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Acute Myeloid Leukemia

Mapping the Evolution of Cancer Cells in Leukemia

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Mapping the Evolution of Cancer Cells in LeukemiaDrs. Timothy Graubert (left) and Matthew Walter mapped the evolution of cancer cells in seven patients with myelodysplastic syndromes who later died of leukemia.

Using whole-genome sequencing, researchers have uncovered new clues to the genetic alterations underlying acute myeloid leukemia (AML) that arises in patients who were previously diagnosed with a myelodysplastic syndrome. Myelodysplastic syndromes develop when the bone marrow stops producing enough healthy cells, and some cases progress to what is known as secondary AML.

To identify genetic mutations driving this type of AML, researchers at the Washington University School of Medicine in St. Louis sequenced the genomes of abnormal...

Acute Myeloid Leukemia (AML) Treatment in Adults (Beyond the Basics)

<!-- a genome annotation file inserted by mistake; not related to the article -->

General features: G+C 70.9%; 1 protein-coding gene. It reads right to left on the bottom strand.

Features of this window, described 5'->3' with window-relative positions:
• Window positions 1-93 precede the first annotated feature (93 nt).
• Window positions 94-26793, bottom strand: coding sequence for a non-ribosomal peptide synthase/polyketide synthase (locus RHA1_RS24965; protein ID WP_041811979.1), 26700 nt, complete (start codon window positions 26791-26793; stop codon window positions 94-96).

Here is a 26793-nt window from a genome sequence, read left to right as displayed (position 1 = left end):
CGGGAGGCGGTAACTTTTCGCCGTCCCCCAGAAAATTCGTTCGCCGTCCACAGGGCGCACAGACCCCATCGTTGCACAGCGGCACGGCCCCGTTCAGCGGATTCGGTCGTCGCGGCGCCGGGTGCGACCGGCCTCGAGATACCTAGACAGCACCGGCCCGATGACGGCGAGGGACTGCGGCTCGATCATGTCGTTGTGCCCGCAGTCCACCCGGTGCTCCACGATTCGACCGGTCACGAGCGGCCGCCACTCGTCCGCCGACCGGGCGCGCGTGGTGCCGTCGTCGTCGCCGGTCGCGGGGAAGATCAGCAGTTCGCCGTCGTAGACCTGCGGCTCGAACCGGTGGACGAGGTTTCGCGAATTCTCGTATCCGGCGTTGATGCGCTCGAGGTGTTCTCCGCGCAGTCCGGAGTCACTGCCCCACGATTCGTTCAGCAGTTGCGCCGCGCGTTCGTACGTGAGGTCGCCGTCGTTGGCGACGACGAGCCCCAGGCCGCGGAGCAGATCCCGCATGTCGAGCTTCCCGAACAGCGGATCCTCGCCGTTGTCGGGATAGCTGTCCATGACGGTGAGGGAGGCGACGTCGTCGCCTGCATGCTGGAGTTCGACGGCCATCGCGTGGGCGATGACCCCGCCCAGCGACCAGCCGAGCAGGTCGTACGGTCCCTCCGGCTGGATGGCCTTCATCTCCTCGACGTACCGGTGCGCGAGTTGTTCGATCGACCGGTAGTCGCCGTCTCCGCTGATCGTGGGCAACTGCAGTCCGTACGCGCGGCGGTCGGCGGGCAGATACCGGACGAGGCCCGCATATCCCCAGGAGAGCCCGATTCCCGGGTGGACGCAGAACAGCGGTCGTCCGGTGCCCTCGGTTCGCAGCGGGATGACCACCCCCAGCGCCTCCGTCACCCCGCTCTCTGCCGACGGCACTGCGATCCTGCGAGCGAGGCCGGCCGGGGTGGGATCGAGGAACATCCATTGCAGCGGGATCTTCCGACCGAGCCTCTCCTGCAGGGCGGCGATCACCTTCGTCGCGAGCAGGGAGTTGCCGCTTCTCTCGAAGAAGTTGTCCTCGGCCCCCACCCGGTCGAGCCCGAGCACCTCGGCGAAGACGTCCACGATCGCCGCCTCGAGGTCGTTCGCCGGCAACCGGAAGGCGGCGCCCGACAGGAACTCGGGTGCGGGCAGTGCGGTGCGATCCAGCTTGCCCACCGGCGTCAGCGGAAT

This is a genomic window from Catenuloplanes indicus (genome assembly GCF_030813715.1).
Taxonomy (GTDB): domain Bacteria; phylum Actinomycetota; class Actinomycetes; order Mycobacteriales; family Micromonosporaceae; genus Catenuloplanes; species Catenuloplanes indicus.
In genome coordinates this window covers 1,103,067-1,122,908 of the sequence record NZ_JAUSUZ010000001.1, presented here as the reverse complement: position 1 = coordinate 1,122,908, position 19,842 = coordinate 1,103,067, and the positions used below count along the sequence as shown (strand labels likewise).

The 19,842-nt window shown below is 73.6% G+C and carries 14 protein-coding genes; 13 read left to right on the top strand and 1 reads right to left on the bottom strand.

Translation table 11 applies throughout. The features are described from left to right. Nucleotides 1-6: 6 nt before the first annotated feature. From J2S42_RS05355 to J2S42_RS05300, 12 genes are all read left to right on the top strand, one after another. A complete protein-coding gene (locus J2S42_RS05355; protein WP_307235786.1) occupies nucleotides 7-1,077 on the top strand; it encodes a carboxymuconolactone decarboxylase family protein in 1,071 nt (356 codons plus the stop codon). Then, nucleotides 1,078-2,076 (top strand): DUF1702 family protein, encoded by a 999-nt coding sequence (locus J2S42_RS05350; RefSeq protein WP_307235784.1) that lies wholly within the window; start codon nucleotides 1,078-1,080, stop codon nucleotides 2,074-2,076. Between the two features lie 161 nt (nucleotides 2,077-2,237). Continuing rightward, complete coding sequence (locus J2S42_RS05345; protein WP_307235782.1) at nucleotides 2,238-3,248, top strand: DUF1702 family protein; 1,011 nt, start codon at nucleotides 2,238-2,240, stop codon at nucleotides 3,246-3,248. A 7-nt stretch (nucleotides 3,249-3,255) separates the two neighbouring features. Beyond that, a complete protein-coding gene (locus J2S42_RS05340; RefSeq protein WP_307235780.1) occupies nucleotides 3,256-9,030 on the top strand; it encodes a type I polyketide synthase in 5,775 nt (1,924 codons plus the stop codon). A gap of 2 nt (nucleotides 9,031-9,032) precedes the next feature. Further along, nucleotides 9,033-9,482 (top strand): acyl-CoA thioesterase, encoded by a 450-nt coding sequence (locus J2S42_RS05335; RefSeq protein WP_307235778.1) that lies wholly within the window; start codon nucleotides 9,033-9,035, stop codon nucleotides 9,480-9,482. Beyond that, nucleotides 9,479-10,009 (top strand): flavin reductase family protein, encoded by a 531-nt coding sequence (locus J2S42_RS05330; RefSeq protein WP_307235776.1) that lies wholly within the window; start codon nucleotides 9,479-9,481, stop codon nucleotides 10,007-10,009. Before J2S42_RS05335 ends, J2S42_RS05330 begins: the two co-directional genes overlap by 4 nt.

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Acute myeloid leukemia (AML) is a type of cancer of blood and bone marrow cells. It affects a group of white blood cells called myeloid cells. Normally, myeloid and other blood cells are produced in the bone marrow (the spongy area in the middle of bones) in a carefully controlled fashion. In someone with AML, the blood cell production process is abnormal and large numbers of immature myeloid cells are produced and may be released into the blood stream...

DNA Damage from Chemo May Help Spur Leukemia's Return

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The treatment can achieve acute myeloid leukemia remission, but better options needed, experts say

THURSDAY, Jan. 12 (HealthDay News) -- The chemotherapy used to treat a form of adult leukemia sets a trap that can result in the return of the disease within years, a new study suggests.

The finding confirms the suspicions of specialists who thought chemotherapy drugs could disrupt DNA through mutations and ultimately allow tumor cells to avoid the effects of the medications.